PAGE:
Energy Management Software (EMS) is a class of software that deals specifically with reducing energy costs and consumption for buildings or communities. EMS collects energy data from a variety of sources and uses it for three main purposes: Reporting, Monitoring and Engagement. Reporting purposes include verification of energy data and setting high-level energy use reduction targets. Monitoring is tracking real-time energy consumption to identify cost-saving opportunities. Engagement means initiating a dialogue between occupants and building managers to promote energy conservation. One key method is real-time energy consumption available in a web application or onsite display.

Data CollectionEdit

Energy Management Software collects real-time interval data, with intervals as short as one minute. The data are collected from interval meters, Building Automation Systems (BAS), directly from utilities, or other sources. Furthermore, past bills can be used to provide a comparison between pre- and post-EMS energy consumption.

Electricity and Natural Gas are the most common utilities measured, though systems may monitor steam, petroleum or other energy uses, water use, and even distributed generation.


Reporting tools are targeted at owners and executives who want to automate energy and emissions auditing. Cost and consumption data from a number of buildings can be aggregated or compared with the software, saving time relative to manual reporting. EMS offers more detailed energy information than utility billing can provide; another advantage is that outside factors affecting energy use, such as weather or building occupancy, can be accounted for as part of the reporting process. This information can be used to prioritize energy savings initiatives and balance energy savings against energy-related capital expenditures.

Bill verification can be used to compare metered consumption against billed consumption. Bill analysis can also demonstrate the impact of different energy costs, for example by comparing electrical demand charges to consumption costs.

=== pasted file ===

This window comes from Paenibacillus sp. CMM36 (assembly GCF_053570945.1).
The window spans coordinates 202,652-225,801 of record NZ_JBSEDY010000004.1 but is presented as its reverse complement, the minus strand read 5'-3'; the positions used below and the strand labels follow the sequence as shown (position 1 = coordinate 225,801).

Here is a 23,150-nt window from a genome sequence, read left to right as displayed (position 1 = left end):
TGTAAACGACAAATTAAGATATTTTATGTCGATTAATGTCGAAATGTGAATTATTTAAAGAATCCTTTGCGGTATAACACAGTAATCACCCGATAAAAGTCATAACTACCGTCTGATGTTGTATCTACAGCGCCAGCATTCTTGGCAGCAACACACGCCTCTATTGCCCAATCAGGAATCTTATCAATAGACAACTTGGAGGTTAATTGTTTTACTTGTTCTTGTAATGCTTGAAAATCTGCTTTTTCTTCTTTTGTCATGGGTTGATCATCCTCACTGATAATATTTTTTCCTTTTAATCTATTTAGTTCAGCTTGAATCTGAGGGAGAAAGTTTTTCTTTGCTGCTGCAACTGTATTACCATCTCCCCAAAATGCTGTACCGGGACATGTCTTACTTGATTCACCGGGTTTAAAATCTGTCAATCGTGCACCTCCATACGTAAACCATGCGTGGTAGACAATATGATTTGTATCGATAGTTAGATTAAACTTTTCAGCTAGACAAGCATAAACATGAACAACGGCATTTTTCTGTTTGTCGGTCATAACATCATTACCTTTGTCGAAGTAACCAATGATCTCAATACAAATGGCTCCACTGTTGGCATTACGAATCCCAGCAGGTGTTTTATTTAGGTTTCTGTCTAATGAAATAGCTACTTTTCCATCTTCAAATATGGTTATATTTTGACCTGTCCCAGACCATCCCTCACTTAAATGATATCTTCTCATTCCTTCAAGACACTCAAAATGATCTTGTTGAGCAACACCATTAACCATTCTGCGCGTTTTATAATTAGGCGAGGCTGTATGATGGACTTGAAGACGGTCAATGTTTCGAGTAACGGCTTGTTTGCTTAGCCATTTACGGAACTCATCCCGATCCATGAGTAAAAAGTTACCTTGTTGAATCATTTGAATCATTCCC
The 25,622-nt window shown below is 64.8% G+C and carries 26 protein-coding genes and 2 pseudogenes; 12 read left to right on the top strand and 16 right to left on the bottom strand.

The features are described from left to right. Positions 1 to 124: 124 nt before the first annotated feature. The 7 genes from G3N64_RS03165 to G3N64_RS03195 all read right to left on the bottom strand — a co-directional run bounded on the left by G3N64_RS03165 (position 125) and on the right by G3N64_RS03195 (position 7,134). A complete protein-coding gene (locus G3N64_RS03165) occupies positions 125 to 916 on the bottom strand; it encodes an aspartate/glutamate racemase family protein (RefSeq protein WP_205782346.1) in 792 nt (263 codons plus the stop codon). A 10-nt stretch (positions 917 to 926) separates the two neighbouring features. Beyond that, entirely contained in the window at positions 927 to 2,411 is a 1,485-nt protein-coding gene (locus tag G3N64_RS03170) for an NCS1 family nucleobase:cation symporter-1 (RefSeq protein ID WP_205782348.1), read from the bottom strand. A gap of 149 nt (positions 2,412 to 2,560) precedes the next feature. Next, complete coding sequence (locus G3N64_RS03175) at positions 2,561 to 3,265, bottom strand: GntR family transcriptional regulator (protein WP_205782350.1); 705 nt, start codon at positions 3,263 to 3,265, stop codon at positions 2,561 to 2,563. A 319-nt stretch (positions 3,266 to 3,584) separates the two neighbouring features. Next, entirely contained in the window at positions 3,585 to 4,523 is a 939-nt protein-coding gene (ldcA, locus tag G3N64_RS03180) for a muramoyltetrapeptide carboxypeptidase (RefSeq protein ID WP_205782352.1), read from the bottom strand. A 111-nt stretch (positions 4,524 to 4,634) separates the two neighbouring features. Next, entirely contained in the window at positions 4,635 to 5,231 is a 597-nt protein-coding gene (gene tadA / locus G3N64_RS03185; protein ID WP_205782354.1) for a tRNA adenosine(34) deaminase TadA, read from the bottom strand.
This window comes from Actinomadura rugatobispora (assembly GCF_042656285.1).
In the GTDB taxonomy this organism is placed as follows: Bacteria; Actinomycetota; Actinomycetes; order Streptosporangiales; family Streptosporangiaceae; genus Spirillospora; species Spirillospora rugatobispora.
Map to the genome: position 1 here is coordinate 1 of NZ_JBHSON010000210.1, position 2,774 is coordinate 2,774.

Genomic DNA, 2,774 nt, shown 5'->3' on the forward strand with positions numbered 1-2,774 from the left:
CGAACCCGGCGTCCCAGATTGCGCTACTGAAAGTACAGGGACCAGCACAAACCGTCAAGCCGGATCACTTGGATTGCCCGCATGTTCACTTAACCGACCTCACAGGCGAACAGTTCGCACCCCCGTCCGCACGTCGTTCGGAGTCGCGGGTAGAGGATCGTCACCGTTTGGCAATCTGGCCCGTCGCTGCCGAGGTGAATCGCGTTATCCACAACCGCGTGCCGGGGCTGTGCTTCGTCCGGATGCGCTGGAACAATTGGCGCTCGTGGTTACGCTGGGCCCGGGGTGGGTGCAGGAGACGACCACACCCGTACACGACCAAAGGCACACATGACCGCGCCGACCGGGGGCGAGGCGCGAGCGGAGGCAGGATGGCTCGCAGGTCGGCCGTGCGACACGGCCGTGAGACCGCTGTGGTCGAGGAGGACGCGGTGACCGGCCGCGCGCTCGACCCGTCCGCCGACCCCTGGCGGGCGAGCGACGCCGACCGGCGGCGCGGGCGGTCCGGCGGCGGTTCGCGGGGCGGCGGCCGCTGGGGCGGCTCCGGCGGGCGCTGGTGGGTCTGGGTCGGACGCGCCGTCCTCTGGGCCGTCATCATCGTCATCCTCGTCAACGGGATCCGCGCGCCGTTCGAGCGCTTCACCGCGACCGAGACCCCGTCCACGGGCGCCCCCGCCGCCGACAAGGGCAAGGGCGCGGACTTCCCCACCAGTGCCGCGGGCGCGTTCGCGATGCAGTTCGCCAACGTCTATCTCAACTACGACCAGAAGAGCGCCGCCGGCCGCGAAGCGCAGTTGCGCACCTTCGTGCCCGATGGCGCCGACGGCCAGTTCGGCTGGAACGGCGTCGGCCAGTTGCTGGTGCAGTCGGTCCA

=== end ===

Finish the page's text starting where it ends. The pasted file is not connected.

Greenhouse gas (GHG) accounting can calculate direct or indirect GHG emissions, which may be used for internal reporting or enterprise carbon accounting.


Monitoring tools track and display real-time and historical data. Often, EMS includes various benchmarking tools, such as energy consumption per square foot, weather normalization or more advanced analysis using energy modelling algorithms to identify anomalous consumption. Seeing exactly when energy is used, combined with anomaly recognition, can allow Facility or Energy Managers to identify savings opportunities.

Initiatives such as demand shaving, replacement of malfunctioning equipment, retrofits of inefficient equipment, and removal of unnecessary loads can be discovered and coordinated using the EMS. For example, an unexpected energy spike at a specific time each day may indicate an improperly set or malfunctioning timer. These tools can also be used for Energy Monitoring and Targeting. EMS uses models to correct for variable factors such as weather when performing historical comparisons to verify the effect of conservation and efficiency initiatives.

EMS may offer alerts, via text or email messages, when consumption values exceed pre-defined thresholds based on consumption or cost. These thresholds may be set at absolute levels, or use an energy model to determine when consumption is abnormally high or low.


The main objective of Engagement is to connect occupants’ daily choices with building energy consumption. By displaying real-time consumption information, occupants see the immediate impact of their actions. The software can be used to promote energy conservation initiatives, offer advice to the occupants, or provide a forum for feedback on sustainability initiatives.

Letting occupants know their real-time consumption alone can be responsible for a 7% reduction in energy consumption [1] EMS can also be used to quantify and demonstrate sustainable practices to potential employees and clients.

See alsoEdit


  1. "The Prius Effect" by Elizabeth Dickinson

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